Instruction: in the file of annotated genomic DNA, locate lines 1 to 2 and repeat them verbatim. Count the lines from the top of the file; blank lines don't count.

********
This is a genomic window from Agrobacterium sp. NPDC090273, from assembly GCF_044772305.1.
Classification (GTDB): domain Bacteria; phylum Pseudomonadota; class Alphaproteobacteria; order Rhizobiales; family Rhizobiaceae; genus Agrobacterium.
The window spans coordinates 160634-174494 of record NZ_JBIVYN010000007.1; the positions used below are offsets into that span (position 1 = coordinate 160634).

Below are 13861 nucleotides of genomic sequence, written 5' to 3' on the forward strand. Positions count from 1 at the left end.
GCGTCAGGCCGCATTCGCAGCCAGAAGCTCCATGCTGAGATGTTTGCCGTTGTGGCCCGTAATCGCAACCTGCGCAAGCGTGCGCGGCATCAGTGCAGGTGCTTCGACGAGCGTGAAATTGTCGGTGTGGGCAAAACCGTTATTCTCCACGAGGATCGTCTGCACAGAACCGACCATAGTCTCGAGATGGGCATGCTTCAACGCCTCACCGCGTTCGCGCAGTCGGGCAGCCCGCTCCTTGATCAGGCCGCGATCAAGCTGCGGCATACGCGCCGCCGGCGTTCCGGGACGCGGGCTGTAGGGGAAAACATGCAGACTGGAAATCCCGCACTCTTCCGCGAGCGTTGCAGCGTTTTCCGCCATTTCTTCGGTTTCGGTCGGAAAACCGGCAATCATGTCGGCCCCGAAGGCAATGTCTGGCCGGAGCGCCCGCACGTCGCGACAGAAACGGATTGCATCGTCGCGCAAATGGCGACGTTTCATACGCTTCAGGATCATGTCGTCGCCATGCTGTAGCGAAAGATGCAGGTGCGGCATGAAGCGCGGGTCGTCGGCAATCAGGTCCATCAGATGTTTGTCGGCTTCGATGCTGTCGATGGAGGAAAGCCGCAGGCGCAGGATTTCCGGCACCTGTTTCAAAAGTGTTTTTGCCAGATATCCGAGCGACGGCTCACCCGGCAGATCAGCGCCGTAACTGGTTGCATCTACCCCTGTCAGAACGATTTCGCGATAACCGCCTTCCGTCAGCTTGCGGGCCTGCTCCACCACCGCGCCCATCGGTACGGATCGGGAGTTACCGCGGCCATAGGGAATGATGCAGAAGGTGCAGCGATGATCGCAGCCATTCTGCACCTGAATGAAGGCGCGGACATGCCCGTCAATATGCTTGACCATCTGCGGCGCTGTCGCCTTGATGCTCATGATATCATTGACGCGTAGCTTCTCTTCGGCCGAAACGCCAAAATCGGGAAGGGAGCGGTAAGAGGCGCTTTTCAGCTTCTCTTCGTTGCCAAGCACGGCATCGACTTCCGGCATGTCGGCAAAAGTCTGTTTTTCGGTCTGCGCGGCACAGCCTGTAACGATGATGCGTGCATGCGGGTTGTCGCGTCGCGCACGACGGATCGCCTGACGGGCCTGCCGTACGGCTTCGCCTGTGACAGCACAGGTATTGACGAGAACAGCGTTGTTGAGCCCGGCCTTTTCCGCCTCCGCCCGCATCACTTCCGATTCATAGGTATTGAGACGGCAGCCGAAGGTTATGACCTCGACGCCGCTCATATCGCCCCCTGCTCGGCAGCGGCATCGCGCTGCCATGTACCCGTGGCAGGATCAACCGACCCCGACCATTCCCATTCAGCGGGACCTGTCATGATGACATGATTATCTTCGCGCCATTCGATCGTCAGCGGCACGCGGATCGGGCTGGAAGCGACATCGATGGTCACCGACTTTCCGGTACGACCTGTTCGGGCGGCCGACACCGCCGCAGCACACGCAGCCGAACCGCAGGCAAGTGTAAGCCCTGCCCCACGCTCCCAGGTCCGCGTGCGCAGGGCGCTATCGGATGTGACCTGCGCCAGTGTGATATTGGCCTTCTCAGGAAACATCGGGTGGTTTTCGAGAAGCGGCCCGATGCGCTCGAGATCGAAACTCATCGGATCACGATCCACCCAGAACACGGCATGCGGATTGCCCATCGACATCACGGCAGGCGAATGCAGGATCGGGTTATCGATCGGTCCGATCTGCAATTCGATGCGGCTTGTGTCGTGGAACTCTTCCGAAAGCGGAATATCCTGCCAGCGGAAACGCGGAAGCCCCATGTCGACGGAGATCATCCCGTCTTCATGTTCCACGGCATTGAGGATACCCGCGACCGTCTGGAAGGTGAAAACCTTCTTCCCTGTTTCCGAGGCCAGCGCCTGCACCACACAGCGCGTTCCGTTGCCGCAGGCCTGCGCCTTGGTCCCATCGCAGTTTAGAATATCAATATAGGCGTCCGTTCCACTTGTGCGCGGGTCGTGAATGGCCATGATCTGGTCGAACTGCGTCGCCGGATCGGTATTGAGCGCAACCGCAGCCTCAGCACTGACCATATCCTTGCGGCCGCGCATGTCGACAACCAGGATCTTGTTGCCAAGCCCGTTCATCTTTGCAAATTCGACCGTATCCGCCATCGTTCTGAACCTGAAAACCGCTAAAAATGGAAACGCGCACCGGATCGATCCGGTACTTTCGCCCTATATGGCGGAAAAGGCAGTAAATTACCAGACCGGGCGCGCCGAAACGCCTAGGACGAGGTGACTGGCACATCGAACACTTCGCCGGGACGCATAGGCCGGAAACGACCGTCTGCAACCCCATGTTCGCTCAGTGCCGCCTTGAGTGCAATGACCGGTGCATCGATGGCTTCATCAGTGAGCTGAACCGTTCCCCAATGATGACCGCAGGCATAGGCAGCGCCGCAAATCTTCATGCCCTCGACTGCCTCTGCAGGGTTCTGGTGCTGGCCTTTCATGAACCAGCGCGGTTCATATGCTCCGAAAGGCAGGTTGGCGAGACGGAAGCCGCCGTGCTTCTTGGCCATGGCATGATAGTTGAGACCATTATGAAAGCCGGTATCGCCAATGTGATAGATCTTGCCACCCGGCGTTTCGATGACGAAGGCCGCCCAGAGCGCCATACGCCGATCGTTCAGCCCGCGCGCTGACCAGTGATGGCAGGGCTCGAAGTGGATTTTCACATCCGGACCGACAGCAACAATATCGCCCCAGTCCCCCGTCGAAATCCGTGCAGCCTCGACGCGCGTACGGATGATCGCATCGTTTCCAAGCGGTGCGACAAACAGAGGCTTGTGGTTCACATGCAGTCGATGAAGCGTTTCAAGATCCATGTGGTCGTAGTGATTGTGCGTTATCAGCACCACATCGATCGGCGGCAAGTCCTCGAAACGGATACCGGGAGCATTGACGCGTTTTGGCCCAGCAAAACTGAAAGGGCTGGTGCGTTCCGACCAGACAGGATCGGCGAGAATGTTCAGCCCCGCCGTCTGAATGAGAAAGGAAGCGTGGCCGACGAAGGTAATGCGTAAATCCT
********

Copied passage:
This is a genomic window from Agrobacterium sp. NPDC090273, from assembly GCF_044772305.1.
Classification (GTDB): domain Bacteria; phylum Pseudomonadota; class Alphaproteobacteria; order Rhizobiales; family Rhizobiaceae; genus Agrobacterium.